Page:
One of the most common adoption scenarios in California occurs when a stepparent adopts the child of the person that he or she has married. Marriage itself does not provide a stepparent with the legal rights and responsibilities associated with parenting a child. The additional step of having the family court approve the stepparent’s adoption of the stepchild is necessary.
A stepparent adoption begins with the filing of a petition for the adoption. The petitioner is the stepparent who wants to adopt the child, and the case is generally filed in the county where the petitioner lives (Family Code 9000 (a)). Usually this is the same county where the child resides.
However, in order for a child to be adopted by a stepparent, the parental rights of their other biological, presumed, or natural parent must be terminated. A parent can lose his or her parental rights either voluntarily or involuntarily.
Terminating a parent’s rights is not easy, and for good reason. Parents have a fundamental constitutional right to parent their children and children have a constitutional right to a parent-child relationship.
The process involved in terminating a parent’s rights and adopting a child is not always straightforward, and without a thorough understanding of this area of law it can be frustrating and confusing.
Whether you are a stepparent thinking about adopting your stepchild, a parent wondering if your spouse can adopt your child, or a biological parent thinking about terminating your parental rights, you are in the right place.
California family courts only allow parents to terminate their parental rights voluntarily under certain circumstances. Generally, it is only possible to give up parental rights for the purposes of adoption.
If a parent wishes to voluntarily relinquish parental rights for the purposes of adoption, there is a process in place that requires all parties involved to provide the court with adequate notice.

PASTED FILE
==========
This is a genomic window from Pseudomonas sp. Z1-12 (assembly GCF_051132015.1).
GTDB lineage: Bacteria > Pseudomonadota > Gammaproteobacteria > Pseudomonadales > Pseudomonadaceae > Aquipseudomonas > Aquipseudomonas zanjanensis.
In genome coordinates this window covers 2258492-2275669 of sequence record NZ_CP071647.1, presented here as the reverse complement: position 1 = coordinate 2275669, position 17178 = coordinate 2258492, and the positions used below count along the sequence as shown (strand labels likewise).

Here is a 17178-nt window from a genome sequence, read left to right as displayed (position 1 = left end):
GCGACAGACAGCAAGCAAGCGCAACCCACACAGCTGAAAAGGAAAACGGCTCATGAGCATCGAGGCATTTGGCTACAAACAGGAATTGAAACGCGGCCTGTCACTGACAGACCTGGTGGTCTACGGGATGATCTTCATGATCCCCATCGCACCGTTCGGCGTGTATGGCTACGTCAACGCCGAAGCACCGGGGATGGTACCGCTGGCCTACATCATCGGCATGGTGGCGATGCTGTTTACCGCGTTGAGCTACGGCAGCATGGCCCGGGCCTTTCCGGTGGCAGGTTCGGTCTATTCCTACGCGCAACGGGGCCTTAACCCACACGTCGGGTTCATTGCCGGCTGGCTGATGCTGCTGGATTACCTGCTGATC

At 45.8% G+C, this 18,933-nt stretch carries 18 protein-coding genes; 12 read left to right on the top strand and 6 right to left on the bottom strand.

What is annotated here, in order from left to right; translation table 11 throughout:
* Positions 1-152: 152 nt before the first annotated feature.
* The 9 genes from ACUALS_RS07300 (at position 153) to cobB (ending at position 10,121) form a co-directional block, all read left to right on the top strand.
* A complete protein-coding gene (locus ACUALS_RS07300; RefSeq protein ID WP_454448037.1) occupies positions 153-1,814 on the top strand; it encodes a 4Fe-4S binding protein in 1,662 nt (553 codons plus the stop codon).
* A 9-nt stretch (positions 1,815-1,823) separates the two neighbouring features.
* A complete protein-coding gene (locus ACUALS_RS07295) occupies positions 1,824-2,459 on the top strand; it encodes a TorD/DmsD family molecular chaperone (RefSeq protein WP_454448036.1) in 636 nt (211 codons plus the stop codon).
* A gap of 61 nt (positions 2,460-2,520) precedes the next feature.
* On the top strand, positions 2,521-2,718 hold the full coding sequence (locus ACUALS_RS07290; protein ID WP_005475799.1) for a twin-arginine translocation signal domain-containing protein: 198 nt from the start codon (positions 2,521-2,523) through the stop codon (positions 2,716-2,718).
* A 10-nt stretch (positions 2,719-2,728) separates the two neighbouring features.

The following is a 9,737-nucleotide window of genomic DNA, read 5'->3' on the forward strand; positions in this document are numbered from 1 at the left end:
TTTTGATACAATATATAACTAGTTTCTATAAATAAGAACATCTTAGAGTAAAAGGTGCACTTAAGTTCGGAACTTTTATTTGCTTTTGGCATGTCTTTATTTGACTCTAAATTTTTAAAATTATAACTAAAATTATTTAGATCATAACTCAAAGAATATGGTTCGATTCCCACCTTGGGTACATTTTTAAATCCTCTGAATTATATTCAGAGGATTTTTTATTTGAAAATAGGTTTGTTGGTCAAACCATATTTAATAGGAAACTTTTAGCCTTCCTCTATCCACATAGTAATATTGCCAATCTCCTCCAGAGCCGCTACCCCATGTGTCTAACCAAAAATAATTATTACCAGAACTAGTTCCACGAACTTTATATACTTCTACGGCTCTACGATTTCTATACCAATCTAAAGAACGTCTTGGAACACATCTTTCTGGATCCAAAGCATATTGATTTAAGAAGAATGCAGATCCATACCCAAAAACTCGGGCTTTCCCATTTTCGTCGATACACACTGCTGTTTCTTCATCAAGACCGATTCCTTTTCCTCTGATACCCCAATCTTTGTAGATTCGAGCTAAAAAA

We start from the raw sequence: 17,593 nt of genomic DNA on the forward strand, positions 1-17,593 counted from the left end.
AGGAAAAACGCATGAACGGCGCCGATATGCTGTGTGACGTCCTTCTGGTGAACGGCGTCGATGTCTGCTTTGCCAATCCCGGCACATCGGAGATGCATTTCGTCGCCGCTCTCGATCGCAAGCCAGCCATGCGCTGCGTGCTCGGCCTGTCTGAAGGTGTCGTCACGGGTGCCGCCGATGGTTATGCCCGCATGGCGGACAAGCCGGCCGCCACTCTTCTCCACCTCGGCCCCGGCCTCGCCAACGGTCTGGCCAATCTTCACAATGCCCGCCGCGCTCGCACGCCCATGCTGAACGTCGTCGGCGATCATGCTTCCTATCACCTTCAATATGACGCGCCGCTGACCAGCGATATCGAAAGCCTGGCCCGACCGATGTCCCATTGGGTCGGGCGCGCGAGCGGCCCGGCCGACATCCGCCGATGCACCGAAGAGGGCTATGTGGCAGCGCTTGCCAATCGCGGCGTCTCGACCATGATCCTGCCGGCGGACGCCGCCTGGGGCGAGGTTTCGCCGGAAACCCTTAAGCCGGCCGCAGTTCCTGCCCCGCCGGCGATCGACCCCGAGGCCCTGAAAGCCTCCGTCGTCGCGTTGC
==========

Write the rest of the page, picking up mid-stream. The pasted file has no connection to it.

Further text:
If one parent will retain custody and the custodial parent’s new spouse or partner legally adopts the child, the court will need to perform a review process to ensure the adoption is in the child’s best interests. It is also possible for a parent to relinquish parental rights by refusing to respond to a request for termination of parental rights and/or signing a relinquishment of parental rights form.
After the initial petition is filed by the stepparent seeking to adopt his or her spouse’s child, the documents must be served on the biological parent. Once served, the other parent can sign a form in the presence of the court clerk in their county acknowledging their consent that their parental rights are to be terminated, or in the presence of a notary, probation officer, etc.
The biological parent can also appear in court on the hearing date to acknowledge their consent, or they can inform the social worker conducting the investigation that they consent. The forms are filed and at the hearing date, the court will terminate the parent’s rights and set a further hearing on the adoption (by this time, the social worker will have completed their report and recommendation).
If the noncustodial parent consents to the adoption and to terminate his/her rights and he or she lives in California, then that parent will need to sign a document consenting to the adoption. The consent document varies from county to county, and is often a local court form.
Alternatively, a pleading can be drafted with the language necessary to consent to the adoption. This document must be signed in the presence of an official court investigator, clerk, or notary public.